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How to choose Usability Testing Method and protocol

Usability Testing
Usability testing method uncovers the problems in product or design using Participants activity into account and analysis with respect to identified use cases. A Usability Testing session can generate both qualitative and quantitative observation data which can processed further to reach on findings. The generated data from Usability Testing session is mainly dependent about the type of method and protocol chosen. If correct method and protocol is not chosen and executed, it may hamper the accuracy of data gathered and which may lead to inaccurate or biased findings. In this article, I would like to discuss about the type of Usability Testing methods, protocols and a small guide on when to use it. This would help you in understand and decide the method for better execution and accurate findings.

There are different ways to classify the Usability testing methods. When it comes to choose the Usability Testing method, one need to have answers of 3 parameters:
1. Context
2. Way
3. Protocol


1. With respect to Context

 a. In-Person Usability Testing

In-person Usability Testing getting conducted in controlled or semi controlled testing environment. In that testing environment test Participant and Moderator will be present, apart from these actors some more roles can also be physically present like observer, note taker, business stake holders, project management team etc. Special environment setup is used for this kind of testing but not mandatory to have such infrastructure and setup. This can also be executed in any place with product, Moderator and Participant.

b. Remote Usability Testing

Remote usability testing is similar in fashion except one fact that is Participant and Moderator are not present at the same place instead this testing gets conducted by Participant alone and Moderator may or may not present through digital channels. This method is very impactful when the location or travel constraints are there in product lifecycle. Remote Usability Testing tools can be used in this method like Crazyegg, Maze, UserZoom etc.

2. With respect to Execution method

 a. Moderated Usability Testing

This way of Usability Testing gets moderated by a Moderator or Facilitator who is expert in conducting & executing the studies, probing, observation skills etc. Moderator interacts with the Participants for explaining the tasks, probing and clarifications. The main goal of Moderator is to control the study and drive in correct directions. This method is amazingly useful in conducting Usability Testing in early design process and gather qualitative data which can help in making product more efficient by applying the insights as design iterations.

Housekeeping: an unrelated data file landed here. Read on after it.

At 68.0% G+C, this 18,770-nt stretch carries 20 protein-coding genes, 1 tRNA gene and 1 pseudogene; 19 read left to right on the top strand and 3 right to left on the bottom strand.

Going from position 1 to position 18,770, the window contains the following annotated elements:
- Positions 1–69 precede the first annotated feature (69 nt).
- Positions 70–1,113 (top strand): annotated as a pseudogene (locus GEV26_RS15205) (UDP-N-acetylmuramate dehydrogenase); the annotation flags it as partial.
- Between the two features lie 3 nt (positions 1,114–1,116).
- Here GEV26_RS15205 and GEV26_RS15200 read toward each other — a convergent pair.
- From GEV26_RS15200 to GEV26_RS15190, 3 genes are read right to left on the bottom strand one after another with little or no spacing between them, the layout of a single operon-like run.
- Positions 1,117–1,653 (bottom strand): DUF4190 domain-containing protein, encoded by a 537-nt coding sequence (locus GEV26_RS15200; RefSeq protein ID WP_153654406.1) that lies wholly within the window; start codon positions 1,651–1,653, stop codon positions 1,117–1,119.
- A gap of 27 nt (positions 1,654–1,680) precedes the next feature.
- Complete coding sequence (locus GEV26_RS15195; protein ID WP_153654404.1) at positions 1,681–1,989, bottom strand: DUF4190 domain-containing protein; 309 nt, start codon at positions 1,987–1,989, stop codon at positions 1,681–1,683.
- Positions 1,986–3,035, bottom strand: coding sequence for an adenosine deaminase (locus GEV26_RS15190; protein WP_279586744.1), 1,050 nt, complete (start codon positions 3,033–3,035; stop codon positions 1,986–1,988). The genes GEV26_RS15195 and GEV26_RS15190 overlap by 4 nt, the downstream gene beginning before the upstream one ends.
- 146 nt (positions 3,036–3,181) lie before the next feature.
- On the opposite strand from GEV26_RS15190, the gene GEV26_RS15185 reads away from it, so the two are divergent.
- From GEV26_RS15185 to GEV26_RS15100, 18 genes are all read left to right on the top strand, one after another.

b. Un-moderated Usability Testing

On the contrary, unmoderated Usability Testing are not controlled by Moderators or facilitator. The test Participants are provided the list of tasks and testing materials. This is primarily used when the primary goal of Usability Testing is to measure some parameters and prove some hypothesis quantitatively. This kind of Usability Testing majorly done through online Usability Tools, which captures the Participants activity and provide the quantitative data analysis.


3. With respect to Protocol

Protocols define the way the Usability Testing session gets executed. The key activities are probing and think aloud, these activities are mainly configured or define with respect to the goals of observation. Let’s look the protocols in detail.  

a. Concurrent probing

In this protocol, Moderator interacts with Participants while he/she performs the task and along-with the task goes. This method is good in clarifying granular level of details, whereas while measuring any quantitative parameter this way of execution may lead to erroneous results.

b. Retrospective probing

In this protocol, Moderator only observes the activity of Participant when the perform task and once the task(s) is completed Moderator performs the probing. In this way the Moderator does not interrupt the Participant in their task execution and measurable parameters gets more accurate values, whereas the Moderator might miss some key points to clarify or probe while waiting till the last.

c. Concurrent think aloud

In this protocol, the Moderator directs the Participants to think aloud their activities, decision making etc. while they perform the tasks. This is one of the best ways to capture the key qualitative insights about product from end user. Whereas, sometimes it may also lead into the direction of more discussion rather than actions. The Moderator should be skilled well to get the session execution is correct direction.

d. Retrospective think aloud

In this protocol, the Moderator directs the Participant to narrate his/her approach, decision making, activity etc. post the task execution. By this way the task attempt is well performed without interruption whereas, sometimes this method provides artificial data as compared to natural.


Usability Testing in design process is a structured and scientific method, which has many different ways to execute and solve different problems. Every way of execution solves different needs to product which makes it really important to choose the right method at right context. Conduction Usability Testing is good but conducting it in correct way is really important.  

About the Author

Abhishek Jain
Design Lead UX Researcher
KPIT Technologies


The Science Behind Better Experience Design

What if I were to tell you that we can rig how consumers remember brand experiences; inducing positive memories and completely overriding negative ones?

Peak-End Rule
The peak-end rule is a psychological heuristic, or mental shortcut, that impacts how people remember past events.

For brands, it’s paramount  to consider all of the cognitive biases that affect the customer decision process.

In understanding this, we can maximise our ability to establish deeper, richer connections with our consumers with less effort.

The science

The peak-end rule suggests that our brains simply cannot remember every detail of every day, we are limited in what information we can store.

Our brain shortcuts this process by condensing our experiences into a series of snapshots, consisting of the intense positive or negative moments (the “peaks”) and the final moments of an experience (the “end”).